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Business case welcome, but uncertainty over Melbourne Metro Rail Project route needs to be resolved urgently

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The public release of the Melbourne Metro Rail Project business case has been welcomed today, but lawyers are warning the exact configuration of the route needs to be resolved sooner rather than later.

Slater and Gordon Compulsory Acquisition Lawyer Roger Batrouney said the business case has left a number of questions unanswered.

“It is admirable that the current state government has released this business case, something that a number of our East West Link clients tried very hard to get the previous government to do,” Mr Batrouney said.

“However, the business case has revealed that a number of alternative routes for the project are under serious consideration, meaning that additional properties could be compulsorily acquired.

“It is vital that land owners who are going to be affected by this project are notified by the government as soon as possible, so that they can seek appropriate and timely legal advice.”

Mr Batrouney expects further acquisitions will be announced in the near future.

“The Victorian Government has only given vague indications as to the number of properties that will be acquired, but we expect further acquisitions, of both freehold and leasehold interests,” Mr Batrouney said.

“I urge the government to seriously consider how best to accommodate the needs of not only those whose homes are required for this project, but also to remember those whose properties will be substantially affected, but not necessarily required.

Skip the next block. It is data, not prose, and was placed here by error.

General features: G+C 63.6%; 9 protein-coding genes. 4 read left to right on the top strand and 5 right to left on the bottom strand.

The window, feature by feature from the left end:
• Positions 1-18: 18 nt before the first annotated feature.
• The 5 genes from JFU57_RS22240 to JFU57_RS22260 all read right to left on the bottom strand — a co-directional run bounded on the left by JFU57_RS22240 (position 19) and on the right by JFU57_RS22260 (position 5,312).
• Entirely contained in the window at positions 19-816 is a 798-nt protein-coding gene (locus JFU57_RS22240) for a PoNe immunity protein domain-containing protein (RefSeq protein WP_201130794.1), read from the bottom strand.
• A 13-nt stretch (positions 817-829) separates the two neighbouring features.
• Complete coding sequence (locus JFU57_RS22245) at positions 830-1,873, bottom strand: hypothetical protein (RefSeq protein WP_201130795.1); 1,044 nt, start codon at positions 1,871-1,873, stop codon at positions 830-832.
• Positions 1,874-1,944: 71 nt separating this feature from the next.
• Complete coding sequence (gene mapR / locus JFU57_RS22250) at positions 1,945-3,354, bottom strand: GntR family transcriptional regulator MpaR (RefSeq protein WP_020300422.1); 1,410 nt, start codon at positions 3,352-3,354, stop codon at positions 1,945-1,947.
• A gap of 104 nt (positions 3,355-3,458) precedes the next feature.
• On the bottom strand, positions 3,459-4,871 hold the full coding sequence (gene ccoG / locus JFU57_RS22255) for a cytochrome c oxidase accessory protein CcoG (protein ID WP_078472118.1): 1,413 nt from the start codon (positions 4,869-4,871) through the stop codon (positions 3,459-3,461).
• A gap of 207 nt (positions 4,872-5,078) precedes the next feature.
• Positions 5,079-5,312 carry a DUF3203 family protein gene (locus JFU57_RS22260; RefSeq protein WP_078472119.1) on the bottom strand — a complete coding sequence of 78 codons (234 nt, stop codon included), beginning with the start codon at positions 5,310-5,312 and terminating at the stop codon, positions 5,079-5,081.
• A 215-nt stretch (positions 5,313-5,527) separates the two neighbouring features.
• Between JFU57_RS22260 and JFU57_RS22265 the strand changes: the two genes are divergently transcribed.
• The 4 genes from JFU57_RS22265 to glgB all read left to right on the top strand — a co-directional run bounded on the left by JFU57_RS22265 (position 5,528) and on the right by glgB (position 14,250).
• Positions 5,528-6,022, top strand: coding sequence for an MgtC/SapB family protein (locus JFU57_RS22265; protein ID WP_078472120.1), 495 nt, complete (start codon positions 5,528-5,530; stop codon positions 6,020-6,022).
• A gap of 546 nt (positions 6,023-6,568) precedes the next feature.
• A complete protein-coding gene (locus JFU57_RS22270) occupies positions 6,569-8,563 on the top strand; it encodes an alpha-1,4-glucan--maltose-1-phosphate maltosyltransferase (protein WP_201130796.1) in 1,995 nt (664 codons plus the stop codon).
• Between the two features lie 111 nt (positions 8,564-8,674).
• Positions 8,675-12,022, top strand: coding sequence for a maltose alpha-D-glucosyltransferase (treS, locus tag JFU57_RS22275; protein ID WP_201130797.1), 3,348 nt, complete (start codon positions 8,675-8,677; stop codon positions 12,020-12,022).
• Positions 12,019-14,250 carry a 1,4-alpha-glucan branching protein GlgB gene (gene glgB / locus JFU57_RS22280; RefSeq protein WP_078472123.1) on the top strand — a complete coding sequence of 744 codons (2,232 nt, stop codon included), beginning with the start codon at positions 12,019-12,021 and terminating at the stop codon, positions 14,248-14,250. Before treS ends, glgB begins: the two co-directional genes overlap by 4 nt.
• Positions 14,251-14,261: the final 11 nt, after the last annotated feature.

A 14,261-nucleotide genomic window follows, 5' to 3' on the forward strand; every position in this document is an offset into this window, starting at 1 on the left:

Mr Batrouney said it’s important that the mistakes of the East West Link project are not repeated.

“One of the most important lessons we learnt during the East West Link planning process was just how widely a major development project can impact the local community,” Mr Batrouney said.

“It’s important to remember that properties that fall outside the arbitrary line of the project boundary are not immune from the impacts of the development."

“In the case of East West Link, the government at the time offered 88 home owners the chance to sell their properties to the government on a voluntary basis.

“This was only offered after the statutory committee examining the project found that they were going to be significantly adversely affected and, by implication, should have been compulsorily acquired in the first instance.

“It’s really important property owners understand their rights because this is a complicated area of law and their entitlement to compensation can be significantly higher than the government’s offer.”